Matt Weiner, MAD MEN and MAD Money - Macleans.ca

Matt Weiner, MAD MEN and MAD Money

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This has been rumoured for a while, but it’s now been confirmed that Matt Weiner, the creator of Mad Men, is demanding a big raise if he’s to come back for the third season and that the production company is considering replacing him.

As Jim Henshaw notes, “this is less art vs commerce than commerce vs commerce.” The controversy has little to do with Weiner’s vision for the show; it’s about money. Weiner wants to be paid comparably to the creators of other Emmy-winning cable shows; Lionsgate and AMC don’t want to pay that much. Scratch that: they probably can’t pay that much.

We don’t know the details, but it would be a mistake to assume that this is a case of the greedy network/studio stiffing the creator of the show. Mad Men is doing better in the ratings since it won the Emmy, but it’s still not a huge hit, and AMC is not HBO; it’s a collapsed basic-cable channel trying to build a brand as the basic-cable equivalent of HBO. There’s no way the creator of a show on AMC is worth as much as the creator of an HBO success, and it’s hard to believe that Weiner or his agent really expect to get that much. If I were conspiracy-minded I would speculate that he’s just not that interested in continuing with the show; I mean, I’m sure he loves the show, since it’s his life’s work and all, but he’s presumably getting bigger offers now, and it might be hard for him to justify turning down those other offers unless he can get something similar from AMC.

On the other hand (this is a very wishy-washy post) this could be just really, really hardball tactics on both sides: Weiner asks for an outrageous figure, AMC/Lionsgate come back with the equally outrageous idea of continuing the show without him, and they wait to see who blinks. If they settle for something in the middle, then no one will remember that this controversy ever happened.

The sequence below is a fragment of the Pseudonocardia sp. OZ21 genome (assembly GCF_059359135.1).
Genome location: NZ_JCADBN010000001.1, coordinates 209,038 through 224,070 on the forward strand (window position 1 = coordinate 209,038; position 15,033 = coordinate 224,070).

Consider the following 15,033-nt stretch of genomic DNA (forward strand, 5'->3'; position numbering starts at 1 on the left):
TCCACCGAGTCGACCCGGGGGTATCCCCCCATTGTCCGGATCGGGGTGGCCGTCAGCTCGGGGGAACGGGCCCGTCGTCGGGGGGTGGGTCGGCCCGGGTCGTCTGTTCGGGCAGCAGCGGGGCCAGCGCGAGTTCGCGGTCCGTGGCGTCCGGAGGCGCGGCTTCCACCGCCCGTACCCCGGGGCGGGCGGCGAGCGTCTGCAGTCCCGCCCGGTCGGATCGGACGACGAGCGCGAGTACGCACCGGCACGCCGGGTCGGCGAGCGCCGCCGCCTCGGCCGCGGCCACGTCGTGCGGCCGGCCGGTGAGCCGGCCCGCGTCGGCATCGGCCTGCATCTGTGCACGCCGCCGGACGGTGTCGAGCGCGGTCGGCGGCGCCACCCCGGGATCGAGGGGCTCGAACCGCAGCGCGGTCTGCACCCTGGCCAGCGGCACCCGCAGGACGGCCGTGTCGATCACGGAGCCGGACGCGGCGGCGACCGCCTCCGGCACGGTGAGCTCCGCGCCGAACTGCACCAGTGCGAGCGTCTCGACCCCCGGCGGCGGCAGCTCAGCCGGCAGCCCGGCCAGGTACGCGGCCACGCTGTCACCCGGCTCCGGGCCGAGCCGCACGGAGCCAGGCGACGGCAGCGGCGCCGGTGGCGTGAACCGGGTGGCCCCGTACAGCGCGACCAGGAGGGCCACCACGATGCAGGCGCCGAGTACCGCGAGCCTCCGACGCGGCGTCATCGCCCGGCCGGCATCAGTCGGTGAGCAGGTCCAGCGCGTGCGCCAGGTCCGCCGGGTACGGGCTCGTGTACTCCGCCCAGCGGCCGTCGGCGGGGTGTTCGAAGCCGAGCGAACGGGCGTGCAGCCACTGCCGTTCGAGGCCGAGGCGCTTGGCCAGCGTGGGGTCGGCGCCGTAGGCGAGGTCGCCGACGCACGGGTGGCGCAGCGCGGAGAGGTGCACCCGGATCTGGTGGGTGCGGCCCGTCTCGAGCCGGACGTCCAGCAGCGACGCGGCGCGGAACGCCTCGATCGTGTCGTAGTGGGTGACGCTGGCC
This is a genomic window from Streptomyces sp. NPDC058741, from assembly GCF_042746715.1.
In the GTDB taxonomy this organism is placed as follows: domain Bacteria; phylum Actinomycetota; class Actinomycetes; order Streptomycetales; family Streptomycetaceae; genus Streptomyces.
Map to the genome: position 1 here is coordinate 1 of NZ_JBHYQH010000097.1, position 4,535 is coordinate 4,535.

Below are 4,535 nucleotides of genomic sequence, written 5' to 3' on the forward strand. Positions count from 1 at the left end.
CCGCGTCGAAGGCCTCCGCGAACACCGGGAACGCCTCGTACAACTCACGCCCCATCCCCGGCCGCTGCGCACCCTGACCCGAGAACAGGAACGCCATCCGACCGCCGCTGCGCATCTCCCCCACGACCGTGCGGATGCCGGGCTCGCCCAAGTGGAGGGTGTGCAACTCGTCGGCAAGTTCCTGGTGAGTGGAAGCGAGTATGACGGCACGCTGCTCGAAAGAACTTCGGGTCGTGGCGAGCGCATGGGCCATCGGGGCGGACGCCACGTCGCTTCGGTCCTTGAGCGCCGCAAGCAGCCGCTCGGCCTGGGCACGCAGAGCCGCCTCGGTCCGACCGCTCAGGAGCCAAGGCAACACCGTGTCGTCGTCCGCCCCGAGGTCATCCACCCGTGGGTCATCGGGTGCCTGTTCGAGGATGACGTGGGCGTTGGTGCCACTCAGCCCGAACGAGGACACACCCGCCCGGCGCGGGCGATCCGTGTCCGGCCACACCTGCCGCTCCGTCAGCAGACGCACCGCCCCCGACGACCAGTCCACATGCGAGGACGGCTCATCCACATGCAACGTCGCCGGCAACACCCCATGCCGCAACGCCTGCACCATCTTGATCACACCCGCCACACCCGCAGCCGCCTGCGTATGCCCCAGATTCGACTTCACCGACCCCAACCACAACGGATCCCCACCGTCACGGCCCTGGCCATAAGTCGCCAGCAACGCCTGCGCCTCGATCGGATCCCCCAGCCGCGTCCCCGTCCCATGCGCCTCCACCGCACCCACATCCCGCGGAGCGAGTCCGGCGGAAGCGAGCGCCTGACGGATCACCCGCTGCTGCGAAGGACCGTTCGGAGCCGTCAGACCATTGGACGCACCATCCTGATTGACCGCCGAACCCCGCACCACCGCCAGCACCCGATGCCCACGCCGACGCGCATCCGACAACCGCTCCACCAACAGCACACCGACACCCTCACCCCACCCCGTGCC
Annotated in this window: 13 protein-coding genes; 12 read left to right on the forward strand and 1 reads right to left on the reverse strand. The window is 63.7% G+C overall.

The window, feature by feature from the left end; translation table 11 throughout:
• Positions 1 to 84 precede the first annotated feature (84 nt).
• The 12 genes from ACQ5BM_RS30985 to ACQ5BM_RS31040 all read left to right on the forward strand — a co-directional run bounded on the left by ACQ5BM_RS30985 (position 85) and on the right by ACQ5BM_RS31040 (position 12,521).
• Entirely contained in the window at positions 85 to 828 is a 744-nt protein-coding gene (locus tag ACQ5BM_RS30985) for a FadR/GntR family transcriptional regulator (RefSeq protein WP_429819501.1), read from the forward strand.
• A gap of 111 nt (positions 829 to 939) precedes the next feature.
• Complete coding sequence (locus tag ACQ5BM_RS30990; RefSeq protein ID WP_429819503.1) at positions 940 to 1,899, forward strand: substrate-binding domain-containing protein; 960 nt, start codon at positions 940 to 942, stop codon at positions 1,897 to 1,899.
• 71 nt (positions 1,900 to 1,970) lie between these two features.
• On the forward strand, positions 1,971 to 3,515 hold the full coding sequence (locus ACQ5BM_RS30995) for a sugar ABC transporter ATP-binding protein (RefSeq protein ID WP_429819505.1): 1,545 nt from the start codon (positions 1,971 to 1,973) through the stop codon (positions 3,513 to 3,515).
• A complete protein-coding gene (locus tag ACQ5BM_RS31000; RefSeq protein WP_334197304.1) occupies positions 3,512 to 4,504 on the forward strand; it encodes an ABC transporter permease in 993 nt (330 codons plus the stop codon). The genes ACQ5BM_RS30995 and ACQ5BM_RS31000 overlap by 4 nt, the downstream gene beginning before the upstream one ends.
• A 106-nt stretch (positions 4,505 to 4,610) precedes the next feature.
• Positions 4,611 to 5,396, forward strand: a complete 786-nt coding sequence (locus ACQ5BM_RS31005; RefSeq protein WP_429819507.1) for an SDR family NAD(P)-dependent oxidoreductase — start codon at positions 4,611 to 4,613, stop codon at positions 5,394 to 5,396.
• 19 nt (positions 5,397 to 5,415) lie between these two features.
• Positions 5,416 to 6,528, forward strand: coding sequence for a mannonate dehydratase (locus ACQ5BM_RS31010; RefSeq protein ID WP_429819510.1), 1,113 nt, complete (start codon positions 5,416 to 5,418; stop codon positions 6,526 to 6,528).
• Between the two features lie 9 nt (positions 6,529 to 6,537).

Continuing a show without the creator is harder to do than it used to be, because more people notice. It used to be that most non-insiders didn’t know who was running a show; we might know the names of some of the big, superstar producers like Norman Lear and Steven Bochco, but we would not usually know who was running the show day-to-day. Today, showrunners are much better-known (even the term “showrunner” is now common parlance) and when one of them gets replaced, it actually becomes controversial. Even when the creator reduces his duties on the show and leaves showrunning to someone else so he can work on other projects — something that happens on almost every show that runs long enough — that can be controversial. (Two words: Marti Noxon.) If Mad Men were to continue under someone else, the news stories would imply that Mad Men is doomed; Weiner knows that, which is why he’s able to hold out for a big deal: he knows that AMC needs him more than he needs them.

I would say the shows that can least afford to replace the creator are the shows that split the burden in some way or another. To go back ten zillion years, M*A*S*H survived the departure of Larry Gelbart because while he was involved in every aspect of the show, he was not the only guy in charge; producer-director Gene Reynolds actually outranked him, and continued on the show for a year after he left. Even when both of them were gone, the fact that there had never been only one guy in charge of everything made it easier for multiple people to pick up the slack; it was never completely the product of one person, which means the new people didn’t have to knock themselves out to duplicate what the creator had done; they just had to do something in a similar spirit.

And then some shows are so closely tied to their creators that they would have considerable trouble doing anything similar without them. Weiner is almost totally in charge of Mad Men, and everything — writing, direction, production design, music — is based on his own tastes and his own ideas of what the show should be. A new showrunner of Mad Men would either have to try and imitate Weiner exactly, which would be disastrous, or he’d have to come up with a take on the show that’s very different from what we’re used to, which would be even more disastrous.

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